Turkish President Erdogan, Turkish protestors against Israel

Turkey's Erdogan trying to stop his political decline by boycotting Israel

After suffering a defeat in the local elections, Erdogan decided to change direction and announce an export embargo on Israel. The reason for this lies in the rise of a new Islamist force led by Fatih Erbakan. Erdogan hopes that playing the "Israeli card" will be able to stop Erbakan's rise, and the Israeli economy will pay the price

Considering the winds blowing from Ankara and Istanbul since October 7, Turkey's announcement Tuesday of an export embargo on Israel should not come as a surprise. What is surprising is the timing. Turkish President Recep Tayyip Erdogan has been attacking Israel and its leaders since the war in the Gaza Strip began, but has so far avoided taking drastic measures against it. Therefore the question arises - what motivated the Turkish preseident to change direction, and why precisely now?
The answer lies in the results of the local elections. In these elections, which Erdogan declared would be his last as a leader, his ruling Justice and Development party suffered a hit not seen since it came to power more than two decades ago. Erdogan's party lost the elections in all five of the country's largest cities and the percentage of votes it won at the national level decreased. Even in the cities where Erdogan's party managed to win, in most cases it was with a lower support rate than it achieved in the previous local elections in 2019.
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נשיא טורקיה רג'יפ ארדואן ו הפגנה נגד ישראל ב איסטנבול 5.4.24
נשיא טורקיה רג'יפ ארדואן ו הפגנה נגד ישראל ב איסטנבול 5.4.24
Turkish President Erdogan, Turkish protestors against Israel
(Photos: Akos Stiller/Bloomberg, AP Photo/Khalil Hamra)
The decline in the popularity of the Justice and Development party in the recent elections is related to the difficult economic situation that characterizes Turkey and which millions of Turks feel every day, either due to the rapid inflation or the decrease in their purchasing power. However, the issue of continued trade with Israel was constantly in the background of the elections, especially among conservative voters, who traditionally lean in favor of Erdogan's party. At Erdogan's rallies before the elections, signs were raised condemning the continuation of trade with Israel, and this continued even after the elections. Last Saturday, for example, in the central Taksim Square in Istanbul, a stormy demonstration was held to protest the continuation of trade relations with Israel and 43 demonstrators were arrested.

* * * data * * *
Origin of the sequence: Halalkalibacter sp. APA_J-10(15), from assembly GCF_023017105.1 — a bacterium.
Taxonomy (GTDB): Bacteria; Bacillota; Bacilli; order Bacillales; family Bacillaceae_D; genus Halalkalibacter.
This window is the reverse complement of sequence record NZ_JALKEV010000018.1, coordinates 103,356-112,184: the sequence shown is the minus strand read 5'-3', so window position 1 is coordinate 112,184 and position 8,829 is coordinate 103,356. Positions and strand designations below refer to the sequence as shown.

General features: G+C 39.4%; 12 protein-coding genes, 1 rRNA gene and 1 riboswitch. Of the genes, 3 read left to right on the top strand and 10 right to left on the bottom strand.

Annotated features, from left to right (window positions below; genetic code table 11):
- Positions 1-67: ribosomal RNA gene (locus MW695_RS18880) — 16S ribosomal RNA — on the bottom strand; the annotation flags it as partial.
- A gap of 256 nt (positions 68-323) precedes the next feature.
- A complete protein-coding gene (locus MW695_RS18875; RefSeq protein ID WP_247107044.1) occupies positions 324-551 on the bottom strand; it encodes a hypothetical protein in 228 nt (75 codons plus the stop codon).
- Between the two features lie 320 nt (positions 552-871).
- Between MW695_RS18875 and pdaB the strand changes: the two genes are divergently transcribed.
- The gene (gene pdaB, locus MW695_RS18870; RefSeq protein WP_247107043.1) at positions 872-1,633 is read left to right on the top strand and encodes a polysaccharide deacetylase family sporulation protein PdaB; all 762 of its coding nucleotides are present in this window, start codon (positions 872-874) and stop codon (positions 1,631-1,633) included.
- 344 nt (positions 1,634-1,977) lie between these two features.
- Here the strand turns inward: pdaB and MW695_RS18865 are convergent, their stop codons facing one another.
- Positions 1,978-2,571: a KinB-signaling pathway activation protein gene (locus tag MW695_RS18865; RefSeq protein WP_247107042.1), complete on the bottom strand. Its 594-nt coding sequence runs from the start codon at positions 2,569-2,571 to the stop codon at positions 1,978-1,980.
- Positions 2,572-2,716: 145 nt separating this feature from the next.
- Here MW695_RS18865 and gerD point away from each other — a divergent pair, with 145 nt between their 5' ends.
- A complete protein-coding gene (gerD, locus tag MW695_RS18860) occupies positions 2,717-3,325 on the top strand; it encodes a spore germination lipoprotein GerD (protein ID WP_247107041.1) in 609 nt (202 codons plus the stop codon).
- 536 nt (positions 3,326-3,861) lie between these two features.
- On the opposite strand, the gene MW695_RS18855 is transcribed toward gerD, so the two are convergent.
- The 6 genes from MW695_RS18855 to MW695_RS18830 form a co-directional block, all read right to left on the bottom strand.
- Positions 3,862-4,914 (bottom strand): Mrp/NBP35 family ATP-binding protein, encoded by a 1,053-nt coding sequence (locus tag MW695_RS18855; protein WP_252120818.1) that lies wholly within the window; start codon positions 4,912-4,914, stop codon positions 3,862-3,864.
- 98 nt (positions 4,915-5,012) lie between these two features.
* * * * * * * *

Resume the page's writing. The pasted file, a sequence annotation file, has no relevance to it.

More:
Turkey ultimately announced on Tuesday that it will restrict exports of a wide range of products to Israel until a ceasefire is declared in Gaza. The measures apply to the export of products from 54 different categories, including iron, marble, steel, cement, aluminium, brick, fertilizer, construction equipment and products, aviation fuel, and more.
The biggest winner from the uproar is a new Islamist party - the "New Welfare Party" - which is challenging Erdogan from the right. This party defeated Erdogan's party in three districts. It is not for nothing that President Erdogan admitted in closed conversations quoted in the Turkish media that the loss in the elections was due to his party's inability to explain the continuation of trade with Israel.
At the head of the new welfare party is a young leader named Fatih Erbakan, the son of the former Prime Minister of Turkey, who previously founded an Islamist party whose members included Erdogan himself at the beginning of his career. Throughout the current election campaign, the young Erbakan attacked Erdogan and the members of his party, claiming that they are allowing trade with Israel to continue and that companies associated with individuals from Erdogan's party are profiting thanks to trade with Israel. Erbakan's success in the last elections at the expense of the ruling party created a fear among Erdogan and his people that an Islamist governing alternative is developing under their noses. Erdogan and his people are trying to stop Erbakan's rise, and one of the ways to do this is to play the "Israeli card".
Erdogan government's attempts to convey to the public that trade with Israel is declining have not been convincing so far. Earlier this week, as part of the persuasion attempts, the Turkish Ministry of Commerce claimed that the value of trade between Turkey and Israel has decreased significantly since the beginning of the war in Gaza. According to data published by the Turkish Ministry of Commerce, from October 7 to March 20, the value of trade between the two countries decreased by almost 33%. Turkey's exports to Israel fell by 30% while Turkish imports from Israel fell by 43.4%. According to reports in Turkey, the bulk of trade with Israel from the Turkish side is done by private companies, while government bodies have reduced their activity. The boycott announced on Tuesday is expected to further decrease trade with Israel, and Erdogan hopes that at the same time it will also restore his party's popularity.